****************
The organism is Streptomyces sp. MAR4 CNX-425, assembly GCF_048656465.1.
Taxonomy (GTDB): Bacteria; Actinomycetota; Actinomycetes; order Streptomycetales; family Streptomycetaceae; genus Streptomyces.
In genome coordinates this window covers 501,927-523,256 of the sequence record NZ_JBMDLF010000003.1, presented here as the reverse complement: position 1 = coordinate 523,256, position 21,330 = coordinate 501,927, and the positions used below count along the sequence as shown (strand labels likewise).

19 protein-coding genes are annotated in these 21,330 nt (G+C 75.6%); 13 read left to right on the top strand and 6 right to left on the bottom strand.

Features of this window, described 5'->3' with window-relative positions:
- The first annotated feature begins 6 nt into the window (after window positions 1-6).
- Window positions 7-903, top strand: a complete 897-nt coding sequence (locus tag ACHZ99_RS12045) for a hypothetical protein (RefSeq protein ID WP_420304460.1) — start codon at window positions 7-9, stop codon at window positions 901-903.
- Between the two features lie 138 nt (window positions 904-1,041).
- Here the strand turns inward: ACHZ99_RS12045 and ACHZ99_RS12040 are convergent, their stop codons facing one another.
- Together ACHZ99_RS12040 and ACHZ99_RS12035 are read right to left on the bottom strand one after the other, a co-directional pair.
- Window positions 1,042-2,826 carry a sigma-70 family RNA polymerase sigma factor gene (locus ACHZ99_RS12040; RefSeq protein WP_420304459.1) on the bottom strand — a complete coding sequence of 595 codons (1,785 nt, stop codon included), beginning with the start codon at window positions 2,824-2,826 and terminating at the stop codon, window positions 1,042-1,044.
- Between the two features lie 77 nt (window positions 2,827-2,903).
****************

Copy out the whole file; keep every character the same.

The organism is Streptomyces sp. MAR4 CNX-425, assembly GCF_048656465.1.
Taxonomy (GTDB): Bacteria; Actinomycetota; Actinomycetes; order Streptomycetales; family Streptomycetaceae; genus Streptomyces.
In genome coordinates this window covers 501,927-523,256 of the sequence record NZ_JBMDLF010000003.1, presented here as the reverse complement: position 1 = coordinate 523,256, position 21,330 = coordinate 501,927, and the positions used below count along the sequence as shown (strand labels likewise).

19 protein-coding genes are annotated in these 21,330 nt (G+C 75.6%); 13 read left to right on the top strand and 6 right to left on the bottom strand.

Features of this window, described 5'->3' with window-relative positions:
- The first annotated feature begins 6 nt into the window (after window positions 1-6).
- Window positions 7-903, top strand: a complete 897-nt coding sequence (locus tag ACHZ99_RS12045) for a hypothetical protein (RefSeq protein ID WP_420304460.1) — start codon at window positions 7-9, stop codon at window positions 901-903.
- Between the two features lie 138 nt (window positions 904-1,041).
- Here the strand turns inward: ACHZ99_RS12045 and ACHZ99_RS12040 are convergent, their stop codons facing one another.
- Together ACHZ99_RS12040 and ACHZ99_RS12035 are read right to left on the bottom strand one after the other, a co-directional pair.
- Window positions 1,042-2,826 carry a sigma-70 family RNA polymerase sigma factor gene (locus ACHZ99_RS12040; RefSeq protein WP_420304459.1) on the bottom strand — a complete coding sequence of 595 codons (1,785 nt, stop codon included), beginning with the start codon at window positions 2,824-2,826 and terminating at the stop codon, window positions 1,042-1,044.
- Between the two features lie 77 nt (window positions 2,827-2,903).